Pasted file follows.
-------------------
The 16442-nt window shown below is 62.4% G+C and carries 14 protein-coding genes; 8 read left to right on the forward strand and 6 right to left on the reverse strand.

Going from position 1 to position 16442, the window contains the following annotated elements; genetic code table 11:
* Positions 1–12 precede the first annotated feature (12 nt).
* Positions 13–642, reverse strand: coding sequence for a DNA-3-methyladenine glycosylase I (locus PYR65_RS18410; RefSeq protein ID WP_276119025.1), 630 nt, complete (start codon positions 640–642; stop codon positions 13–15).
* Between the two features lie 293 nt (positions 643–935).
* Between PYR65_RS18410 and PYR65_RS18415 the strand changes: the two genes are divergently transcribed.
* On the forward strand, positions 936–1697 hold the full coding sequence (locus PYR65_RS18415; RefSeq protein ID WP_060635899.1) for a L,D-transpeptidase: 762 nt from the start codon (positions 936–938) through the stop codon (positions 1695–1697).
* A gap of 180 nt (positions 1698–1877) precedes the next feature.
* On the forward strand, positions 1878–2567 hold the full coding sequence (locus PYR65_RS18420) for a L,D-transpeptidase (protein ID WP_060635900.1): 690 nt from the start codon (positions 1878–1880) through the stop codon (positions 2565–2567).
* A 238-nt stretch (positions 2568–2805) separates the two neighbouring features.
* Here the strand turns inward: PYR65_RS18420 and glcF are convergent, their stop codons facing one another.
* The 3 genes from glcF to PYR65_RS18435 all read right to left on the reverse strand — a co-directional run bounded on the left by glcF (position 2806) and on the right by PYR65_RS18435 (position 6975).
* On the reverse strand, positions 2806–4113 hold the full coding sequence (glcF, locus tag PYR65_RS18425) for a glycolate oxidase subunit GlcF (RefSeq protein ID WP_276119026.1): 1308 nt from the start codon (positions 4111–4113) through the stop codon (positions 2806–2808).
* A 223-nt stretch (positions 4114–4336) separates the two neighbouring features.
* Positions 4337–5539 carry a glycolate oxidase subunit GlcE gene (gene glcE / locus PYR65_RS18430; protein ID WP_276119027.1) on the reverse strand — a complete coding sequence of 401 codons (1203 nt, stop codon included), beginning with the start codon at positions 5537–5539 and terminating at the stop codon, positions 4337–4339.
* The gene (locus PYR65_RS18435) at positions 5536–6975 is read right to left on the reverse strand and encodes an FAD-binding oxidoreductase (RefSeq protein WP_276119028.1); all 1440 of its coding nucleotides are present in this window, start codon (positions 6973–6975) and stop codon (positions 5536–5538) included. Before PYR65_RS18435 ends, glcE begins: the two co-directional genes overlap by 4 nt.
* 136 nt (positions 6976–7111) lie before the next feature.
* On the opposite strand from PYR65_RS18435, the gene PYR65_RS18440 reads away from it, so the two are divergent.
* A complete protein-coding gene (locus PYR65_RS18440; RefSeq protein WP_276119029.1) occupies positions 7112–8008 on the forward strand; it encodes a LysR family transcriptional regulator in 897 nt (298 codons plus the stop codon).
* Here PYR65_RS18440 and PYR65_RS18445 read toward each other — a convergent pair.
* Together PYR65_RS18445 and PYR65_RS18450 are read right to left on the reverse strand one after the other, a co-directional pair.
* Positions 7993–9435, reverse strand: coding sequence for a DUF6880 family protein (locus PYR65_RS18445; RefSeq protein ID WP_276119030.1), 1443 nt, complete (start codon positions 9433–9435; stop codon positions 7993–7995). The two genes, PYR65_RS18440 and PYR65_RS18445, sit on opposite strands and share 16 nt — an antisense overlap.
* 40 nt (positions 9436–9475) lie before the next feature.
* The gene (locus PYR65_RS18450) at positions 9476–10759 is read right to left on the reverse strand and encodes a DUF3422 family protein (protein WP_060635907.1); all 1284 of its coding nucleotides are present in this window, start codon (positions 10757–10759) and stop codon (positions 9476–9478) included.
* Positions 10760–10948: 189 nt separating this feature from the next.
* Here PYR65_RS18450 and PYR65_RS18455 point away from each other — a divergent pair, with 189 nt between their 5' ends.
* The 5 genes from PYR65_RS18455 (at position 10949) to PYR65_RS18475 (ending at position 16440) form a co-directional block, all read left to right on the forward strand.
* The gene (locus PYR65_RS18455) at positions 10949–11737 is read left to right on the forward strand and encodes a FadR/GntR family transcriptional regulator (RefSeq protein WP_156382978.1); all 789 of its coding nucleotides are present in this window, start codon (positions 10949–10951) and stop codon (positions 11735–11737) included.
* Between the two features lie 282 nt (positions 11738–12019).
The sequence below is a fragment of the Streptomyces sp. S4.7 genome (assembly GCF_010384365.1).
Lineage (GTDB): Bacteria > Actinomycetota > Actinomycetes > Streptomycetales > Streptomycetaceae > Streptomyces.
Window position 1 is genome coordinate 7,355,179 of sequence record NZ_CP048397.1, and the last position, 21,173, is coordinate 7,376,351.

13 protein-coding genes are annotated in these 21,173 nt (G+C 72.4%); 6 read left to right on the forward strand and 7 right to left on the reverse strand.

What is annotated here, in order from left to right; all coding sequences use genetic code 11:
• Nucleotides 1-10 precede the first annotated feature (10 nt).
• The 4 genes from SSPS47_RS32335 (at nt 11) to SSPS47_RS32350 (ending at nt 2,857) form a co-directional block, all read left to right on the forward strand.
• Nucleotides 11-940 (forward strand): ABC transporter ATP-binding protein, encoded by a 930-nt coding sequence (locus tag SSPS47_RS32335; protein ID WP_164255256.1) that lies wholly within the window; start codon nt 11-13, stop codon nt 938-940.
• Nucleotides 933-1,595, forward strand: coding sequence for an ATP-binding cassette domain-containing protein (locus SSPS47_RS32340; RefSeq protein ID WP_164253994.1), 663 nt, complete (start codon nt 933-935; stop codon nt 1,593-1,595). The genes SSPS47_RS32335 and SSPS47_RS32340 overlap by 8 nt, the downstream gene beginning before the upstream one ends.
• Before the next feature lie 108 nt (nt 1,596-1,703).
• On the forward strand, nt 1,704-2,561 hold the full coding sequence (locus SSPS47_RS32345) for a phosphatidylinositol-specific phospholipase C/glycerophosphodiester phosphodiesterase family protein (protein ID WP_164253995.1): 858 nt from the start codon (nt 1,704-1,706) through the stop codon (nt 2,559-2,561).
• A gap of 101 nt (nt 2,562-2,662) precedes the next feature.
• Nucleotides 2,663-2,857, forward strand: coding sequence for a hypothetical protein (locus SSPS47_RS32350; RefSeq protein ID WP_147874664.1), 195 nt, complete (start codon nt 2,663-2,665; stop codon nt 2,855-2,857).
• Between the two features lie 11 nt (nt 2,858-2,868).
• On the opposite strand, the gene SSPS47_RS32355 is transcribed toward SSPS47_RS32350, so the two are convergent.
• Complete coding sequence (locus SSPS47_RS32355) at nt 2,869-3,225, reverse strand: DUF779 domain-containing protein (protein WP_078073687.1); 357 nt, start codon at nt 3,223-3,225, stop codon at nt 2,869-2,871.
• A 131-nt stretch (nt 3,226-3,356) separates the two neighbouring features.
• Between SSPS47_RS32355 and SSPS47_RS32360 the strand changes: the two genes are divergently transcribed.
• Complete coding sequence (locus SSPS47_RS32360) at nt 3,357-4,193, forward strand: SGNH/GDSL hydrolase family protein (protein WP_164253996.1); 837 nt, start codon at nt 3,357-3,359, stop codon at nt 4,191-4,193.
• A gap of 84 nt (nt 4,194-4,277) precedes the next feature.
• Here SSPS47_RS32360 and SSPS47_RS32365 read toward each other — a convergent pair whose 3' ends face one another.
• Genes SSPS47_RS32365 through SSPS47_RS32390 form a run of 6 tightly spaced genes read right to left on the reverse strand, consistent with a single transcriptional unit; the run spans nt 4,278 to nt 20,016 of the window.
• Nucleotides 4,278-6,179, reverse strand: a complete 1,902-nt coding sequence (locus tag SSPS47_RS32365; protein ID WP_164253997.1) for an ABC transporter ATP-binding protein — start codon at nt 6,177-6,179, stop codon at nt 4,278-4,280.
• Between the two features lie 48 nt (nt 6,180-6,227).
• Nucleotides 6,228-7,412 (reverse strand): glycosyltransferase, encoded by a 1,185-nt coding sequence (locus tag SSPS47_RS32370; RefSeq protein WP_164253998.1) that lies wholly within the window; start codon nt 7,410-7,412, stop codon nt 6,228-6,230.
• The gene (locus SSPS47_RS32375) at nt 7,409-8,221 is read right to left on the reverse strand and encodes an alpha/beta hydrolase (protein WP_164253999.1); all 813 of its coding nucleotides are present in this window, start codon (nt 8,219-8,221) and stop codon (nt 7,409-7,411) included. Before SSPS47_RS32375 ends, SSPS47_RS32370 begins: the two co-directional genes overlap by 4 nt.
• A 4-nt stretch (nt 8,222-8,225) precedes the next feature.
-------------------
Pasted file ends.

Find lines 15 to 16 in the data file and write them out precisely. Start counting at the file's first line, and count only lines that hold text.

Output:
* Positions 4337–5539 carry a glycolate oxidase subunit GlcE gene (gene glcE / locus PYR65_RS18430; protein ID WP_276119027.1) on the reverse strand — a complete coding sequence of 401 codons (1203 nt, stop codon included), beginning with the start codon at positions 5537–5539 and terminating at the stop codon, positions 4337–4339.
* The gene (locus PYR65_RS18435) at positions 5536–6975 is read right to left on the reverse strand and encodes an FAD-binding oxidoreductase (RefSeq protein WP_276119028.1); all 1440 of its coding nucleotides are present in this window, start codon (positions 6973–6975) and stop codon (positions 5536–5538) included. Before PYR65_RS18435 ends, glcE begins: the two co-directional genes overlap by 4 nt.